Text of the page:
This is an interdisciplinary programme, involving History, Art History, English Literature, Religions and Theology and European Languages, focusing on the medieval period in Europe (c.AD 350-1550). The study of Late Antiquity and the Medieval Period is an area of excellence at Manchester, well capable of providing expert supervision across a wide range of subject areas and periods. The programme combines exploration of current debates in medieval studies with opportunities for training in the requisite technical and interpretive skills for working on medieval sources. It is grounded in a 30-credit core course, 'The History of the Book', plus a 15-credit research skills package and 15-credit palaeography or language unit. All students then choose two optional courses and write a 60-credit thesis. This MA is available either full-time (1 year) or part-time (two years) and draws on the exceptional riches of the John Rylands University Library, including the special collections located at Deansgate in central Manchester.
Recent popular option choices have included: The Cult of the Saints in Early Medieval Europe (Dr. Leyser); Law, Custom and Justice in Europe, 500-1300 (Prof. Fouracre); Class, Status and Gender; English Society in the Later Middle Age (Prof. Rigby); The Medieval Landscape of North-West England (Prof. Higham); Medieval Nation and Identity (Dr Bernau)The Anglo-Saxon World: Images of man, plant and beast (Prof. Owen-Crocker); Saints and Society: Art and the Sacred in Italy, 1200-1500 (Dr. Warr); The Sacred Topography of Christian Syria (Dr. Loosley); Chaucer's Troilus and Criseyde (Dr Matthews).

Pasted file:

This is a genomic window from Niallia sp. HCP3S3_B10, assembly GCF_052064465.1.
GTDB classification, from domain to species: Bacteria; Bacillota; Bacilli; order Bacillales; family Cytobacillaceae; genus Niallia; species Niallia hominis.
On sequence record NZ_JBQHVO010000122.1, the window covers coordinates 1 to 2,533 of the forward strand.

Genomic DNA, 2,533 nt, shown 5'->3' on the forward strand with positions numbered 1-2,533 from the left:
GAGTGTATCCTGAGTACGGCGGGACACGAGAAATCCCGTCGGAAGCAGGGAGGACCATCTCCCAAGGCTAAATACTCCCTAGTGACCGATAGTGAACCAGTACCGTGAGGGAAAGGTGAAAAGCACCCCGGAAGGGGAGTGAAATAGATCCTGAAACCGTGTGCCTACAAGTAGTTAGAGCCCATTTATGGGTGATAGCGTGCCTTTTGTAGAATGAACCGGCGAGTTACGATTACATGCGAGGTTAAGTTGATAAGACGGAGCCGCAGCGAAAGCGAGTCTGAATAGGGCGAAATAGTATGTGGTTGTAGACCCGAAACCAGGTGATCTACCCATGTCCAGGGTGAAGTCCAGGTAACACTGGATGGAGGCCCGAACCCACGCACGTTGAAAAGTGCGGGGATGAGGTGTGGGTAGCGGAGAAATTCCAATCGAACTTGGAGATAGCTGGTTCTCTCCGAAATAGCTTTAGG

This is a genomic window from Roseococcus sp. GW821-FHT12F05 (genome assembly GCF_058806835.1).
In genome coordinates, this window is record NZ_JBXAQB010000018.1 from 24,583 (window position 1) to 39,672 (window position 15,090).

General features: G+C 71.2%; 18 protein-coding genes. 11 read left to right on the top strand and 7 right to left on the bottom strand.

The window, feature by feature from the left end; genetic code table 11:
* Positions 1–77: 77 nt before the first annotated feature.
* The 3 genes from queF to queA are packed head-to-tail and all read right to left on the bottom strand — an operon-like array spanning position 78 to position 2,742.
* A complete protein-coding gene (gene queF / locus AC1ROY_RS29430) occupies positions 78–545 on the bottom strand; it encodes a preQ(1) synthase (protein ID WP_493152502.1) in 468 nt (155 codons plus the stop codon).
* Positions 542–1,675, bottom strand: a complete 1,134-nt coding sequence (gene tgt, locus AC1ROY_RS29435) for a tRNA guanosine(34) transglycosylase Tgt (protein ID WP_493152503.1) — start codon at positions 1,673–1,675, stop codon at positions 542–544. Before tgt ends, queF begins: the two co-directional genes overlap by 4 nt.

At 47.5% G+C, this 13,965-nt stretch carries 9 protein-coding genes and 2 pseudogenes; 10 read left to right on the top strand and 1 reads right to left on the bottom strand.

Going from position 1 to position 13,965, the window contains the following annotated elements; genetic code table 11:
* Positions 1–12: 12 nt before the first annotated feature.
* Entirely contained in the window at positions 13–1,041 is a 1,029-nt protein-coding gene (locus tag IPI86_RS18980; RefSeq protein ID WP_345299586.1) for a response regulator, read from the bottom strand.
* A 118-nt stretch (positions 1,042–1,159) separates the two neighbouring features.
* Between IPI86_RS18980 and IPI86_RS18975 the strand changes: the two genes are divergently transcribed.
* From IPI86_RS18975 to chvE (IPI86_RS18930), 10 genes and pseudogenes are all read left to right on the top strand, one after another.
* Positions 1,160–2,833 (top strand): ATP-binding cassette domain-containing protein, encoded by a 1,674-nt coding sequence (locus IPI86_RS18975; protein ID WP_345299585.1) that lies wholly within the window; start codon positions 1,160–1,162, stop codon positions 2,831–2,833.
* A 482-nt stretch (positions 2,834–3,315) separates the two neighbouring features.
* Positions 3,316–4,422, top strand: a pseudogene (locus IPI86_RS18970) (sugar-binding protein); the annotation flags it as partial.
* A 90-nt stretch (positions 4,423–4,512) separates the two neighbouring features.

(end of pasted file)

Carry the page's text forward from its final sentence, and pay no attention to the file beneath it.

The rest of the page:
Students can specialise in particular disciplines, such as History or English, or select their courses across disciplinary boundaries.
Graduates go on to research and teaching posts in universities, to library work and to a wide range of other professions